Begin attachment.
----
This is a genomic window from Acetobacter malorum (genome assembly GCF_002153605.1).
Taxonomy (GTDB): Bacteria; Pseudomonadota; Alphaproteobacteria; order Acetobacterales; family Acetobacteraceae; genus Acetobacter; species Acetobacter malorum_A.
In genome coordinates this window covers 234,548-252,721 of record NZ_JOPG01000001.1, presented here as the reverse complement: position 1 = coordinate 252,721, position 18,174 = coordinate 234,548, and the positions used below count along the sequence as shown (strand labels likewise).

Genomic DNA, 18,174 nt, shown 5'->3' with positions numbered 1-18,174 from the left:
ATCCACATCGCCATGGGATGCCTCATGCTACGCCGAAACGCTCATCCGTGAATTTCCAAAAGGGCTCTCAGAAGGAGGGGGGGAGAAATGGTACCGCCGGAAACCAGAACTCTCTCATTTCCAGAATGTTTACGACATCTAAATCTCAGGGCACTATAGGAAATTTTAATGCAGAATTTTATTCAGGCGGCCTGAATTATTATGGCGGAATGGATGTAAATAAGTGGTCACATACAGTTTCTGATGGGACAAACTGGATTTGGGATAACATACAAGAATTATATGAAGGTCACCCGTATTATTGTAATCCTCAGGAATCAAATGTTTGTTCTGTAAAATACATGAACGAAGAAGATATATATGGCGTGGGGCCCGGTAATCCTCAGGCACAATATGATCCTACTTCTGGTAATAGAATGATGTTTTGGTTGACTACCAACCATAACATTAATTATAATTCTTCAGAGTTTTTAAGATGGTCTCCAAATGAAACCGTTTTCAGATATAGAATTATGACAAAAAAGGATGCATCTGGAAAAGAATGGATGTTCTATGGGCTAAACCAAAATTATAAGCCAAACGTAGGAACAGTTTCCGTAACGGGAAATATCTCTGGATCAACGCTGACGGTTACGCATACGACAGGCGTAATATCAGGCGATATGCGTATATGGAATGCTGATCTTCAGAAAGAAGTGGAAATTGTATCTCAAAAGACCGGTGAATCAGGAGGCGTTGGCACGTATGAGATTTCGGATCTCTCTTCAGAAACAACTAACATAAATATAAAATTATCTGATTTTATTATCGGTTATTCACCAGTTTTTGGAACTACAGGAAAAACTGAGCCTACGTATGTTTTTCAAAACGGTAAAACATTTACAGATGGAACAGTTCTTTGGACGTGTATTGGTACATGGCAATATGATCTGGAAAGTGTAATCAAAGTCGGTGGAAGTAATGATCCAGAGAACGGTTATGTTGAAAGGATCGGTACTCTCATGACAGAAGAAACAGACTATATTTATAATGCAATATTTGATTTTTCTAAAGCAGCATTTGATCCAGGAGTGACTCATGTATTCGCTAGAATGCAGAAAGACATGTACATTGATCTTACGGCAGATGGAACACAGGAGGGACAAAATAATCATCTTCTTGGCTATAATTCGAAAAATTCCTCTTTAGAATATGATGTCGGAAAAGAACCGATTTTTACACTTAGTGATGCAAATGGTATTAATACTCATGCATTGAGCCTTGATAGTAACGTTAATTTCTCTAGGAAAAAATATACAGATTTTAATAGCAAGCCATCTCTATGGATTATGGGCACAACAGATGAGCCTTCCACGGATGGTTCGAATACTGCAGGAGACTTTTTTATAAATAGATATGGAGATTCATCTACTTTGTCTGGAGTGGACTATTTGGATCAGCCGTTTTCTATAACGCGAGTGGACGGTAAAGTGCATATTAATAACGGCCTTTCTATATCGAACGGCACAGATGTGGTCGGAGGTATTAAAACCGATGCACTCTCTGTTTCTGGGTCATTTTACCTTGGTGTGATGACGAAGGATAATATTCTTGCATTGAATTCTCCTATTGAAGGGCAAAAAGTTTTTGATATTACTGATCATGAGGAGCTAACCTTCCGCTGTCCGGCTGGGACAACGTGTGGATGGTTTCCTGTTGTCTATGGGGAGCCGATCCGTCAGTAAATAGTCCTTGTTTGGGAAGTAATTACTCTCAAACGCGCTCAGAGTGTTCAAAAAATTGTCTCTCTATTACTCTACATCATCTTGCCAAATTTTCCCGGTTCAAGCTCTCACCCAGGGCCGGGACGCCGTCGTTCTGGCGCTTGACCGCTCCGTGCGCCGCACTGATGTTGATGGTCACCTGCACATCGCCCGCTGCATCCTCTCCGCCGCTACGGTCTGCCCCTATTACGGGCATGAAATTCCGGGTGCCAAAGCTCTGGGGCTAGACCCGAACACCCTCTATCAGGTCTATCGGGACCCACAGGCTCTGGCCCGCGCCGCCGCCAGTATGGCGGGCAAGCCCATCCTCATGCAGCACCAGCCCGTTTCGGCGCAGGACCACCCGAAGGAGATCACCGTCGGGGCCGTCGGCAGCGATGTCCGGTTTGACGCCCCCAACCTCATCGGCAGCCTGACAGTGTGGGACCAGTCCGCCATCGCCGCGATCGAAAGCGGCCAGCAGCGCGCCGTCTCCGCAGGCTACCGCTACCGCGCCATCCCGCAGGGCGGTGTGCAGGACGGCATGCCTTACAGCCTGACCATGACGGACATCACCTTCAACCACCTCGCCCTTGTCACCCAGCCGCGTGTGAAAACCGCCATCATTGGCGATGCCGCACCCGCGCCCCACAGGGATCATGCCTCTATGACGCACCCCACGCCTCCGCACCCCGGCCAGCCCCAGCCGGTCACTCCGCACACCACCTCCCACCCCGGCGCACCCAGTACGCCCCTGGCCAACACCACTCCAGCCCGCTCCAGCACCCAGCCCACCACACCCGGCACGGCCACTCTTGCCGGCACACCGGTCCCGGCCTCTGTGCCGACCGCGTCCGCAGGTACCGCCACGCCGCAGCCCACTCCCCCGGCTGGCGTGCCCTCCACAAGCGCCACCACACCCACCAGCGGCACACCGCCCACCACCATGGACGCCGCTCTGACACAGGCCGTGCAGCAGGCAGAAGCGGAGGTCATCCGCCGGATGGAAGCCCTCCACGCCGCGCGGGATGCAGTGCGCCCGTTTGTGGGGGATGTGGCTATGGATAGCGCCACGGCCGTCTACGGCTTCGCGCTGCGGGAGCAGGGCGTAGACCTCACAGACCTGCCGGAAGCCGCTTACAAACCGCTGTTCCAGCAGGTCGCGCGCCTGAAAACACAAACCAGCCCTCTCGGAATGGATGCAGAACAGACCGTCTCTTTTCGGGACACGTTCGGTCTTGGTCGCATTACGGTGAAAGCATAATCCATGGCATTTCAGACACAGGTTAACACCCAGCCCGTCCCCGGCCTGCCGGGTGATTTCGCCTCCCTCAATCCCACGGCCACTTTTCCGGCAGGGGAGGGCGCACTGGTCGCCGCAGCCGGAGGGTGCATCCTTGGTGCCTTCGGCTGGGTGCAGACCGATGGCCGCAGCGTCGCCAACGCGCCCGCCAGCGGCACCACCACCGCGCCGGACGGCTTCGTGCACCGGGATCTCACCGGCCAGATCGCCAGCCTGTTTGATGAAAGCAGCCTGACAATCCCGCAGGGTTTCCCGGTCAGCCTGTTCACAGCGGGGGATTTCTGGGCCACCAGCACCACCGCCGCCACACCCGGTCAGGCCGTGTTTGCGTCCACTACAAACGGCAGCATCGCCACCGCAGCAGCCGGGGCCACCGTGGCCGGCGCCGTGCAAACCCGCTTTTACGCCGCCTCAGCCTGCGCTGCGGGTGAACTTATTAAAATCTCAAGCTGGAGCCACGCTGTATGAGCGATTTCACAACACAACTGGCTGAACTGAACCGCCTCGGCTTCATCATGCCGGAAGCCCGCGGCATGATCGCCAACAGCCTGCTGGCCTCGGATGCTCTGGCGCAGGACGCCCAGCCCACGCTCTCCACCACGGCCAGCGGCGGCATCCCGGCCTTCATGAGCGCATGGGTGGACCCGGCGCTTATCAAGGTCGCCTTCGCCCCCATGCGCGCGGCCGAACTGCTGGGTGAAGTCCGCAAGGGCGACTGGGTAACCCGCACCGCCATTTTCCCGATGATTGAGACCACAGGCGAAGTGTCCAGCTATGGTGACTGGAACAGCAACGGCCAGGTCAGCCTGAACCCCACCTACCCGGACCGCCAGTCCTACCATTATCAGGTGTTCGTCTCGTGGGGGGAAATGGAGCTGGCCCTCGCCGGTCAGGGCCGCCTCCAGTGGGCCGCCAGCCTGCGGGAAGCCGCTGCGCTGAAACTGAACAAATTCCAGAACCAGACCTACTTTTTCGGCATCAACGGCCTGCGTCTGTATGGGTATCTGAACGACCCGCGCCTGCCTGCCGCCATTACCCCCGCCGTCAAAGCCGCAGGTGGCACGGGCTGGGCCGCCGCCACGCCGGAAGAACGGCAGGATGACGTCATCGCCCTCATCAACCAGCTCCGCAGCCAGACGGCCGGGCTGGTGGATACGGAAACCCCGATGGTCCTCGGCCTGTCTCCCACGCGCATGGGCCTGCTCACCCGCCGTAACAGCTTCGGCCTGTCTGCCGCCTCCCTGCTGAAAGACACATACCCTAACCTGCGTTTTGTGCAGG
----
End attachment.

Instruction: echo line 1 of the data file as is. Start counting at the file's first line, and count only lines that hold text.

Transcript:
This is a genomic window from Acetobacter malorum (genome assembly GCF_002153605.1).